Chronic wounds are an enormous burden to society, costing billions of dollars annually in the USA alone. Despite the extensive research into methods to heal chronic wounds, many remain unhealed for months to years. There is a need to focus on patient reported outcomes to improve quality of life in patients with non-healing wounds. Wound odor has a significant impact on patient quality of life; however, relatively little information is available on the management of wound odor. We review the current data available on wound odor and discuss the need for standardized objective measures of odor to improve research quality. An independent search of the PubMed and Embase databases was conducted using combinations of the following words or phrases: "wounds," "chronic wounds," "diabetic ulcers," "venous leg ulcers (VLUs)," "malignant ulcers," "odor," "odour," "smell," "malodor," "artificial olfaction," "electronic nose," and "e-nose." Article references were also searched for significance. There are few overall studies on wound odor, and fewer randomized controlled trials. Current trials on odor have consistent weaknesses such as subjective measures and poor methodology. No single odor treatment modality has been demonstrated to be widely effective for wound odor or superior to other methods. Future research should incorporate objective measures of odor such as electronic noses into clinical trials.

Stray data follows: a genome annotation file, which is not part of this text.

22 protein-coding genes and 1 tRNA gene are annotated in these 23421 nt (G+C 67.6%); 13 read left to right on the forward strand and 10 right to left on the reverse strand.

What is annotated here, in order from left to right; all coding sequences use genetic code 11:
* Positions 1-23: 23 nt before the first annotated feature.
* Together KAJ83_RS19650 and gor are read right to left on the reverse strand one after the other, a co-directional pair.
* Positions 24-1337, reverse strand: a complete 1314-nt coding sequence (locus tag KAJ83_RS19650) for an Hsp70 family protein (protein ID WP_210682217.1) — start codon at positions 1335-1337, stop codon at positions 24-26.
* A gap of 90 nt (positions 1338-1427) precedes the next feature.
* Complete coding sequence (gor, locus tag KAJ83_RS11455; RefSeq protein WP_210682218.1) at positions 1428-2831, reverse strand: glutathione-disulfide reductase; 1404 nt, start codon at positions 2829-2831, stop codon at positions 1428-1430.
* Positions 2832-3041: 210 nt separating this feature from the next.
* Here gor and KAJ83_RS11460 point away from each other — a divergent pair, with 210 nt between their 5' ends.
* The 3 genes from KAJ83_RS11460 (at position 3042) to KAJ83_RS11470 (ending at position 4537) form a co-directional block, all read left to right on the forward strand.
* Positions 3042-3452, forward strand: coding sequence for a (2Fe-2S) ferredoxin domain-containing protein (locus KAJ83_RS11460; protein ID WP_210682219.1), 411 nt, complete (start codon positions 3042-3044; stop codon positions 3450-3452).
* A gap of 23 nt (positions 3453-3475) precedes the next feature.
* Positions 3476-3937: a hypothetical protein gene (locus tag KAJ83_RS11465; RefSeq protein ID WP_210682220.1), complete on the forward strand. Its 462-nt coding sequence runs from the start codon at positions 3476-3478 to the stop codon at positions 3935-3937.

|Original language||English (US)|
|Number of pages||10|
|Journal||Giornale italiano di dermatologia e venereologia : organo ufficiale, Societa italiana di dermatologia e sifilografia|
|State||Published - Apr 1 2019|
ASJC Scopus subject areas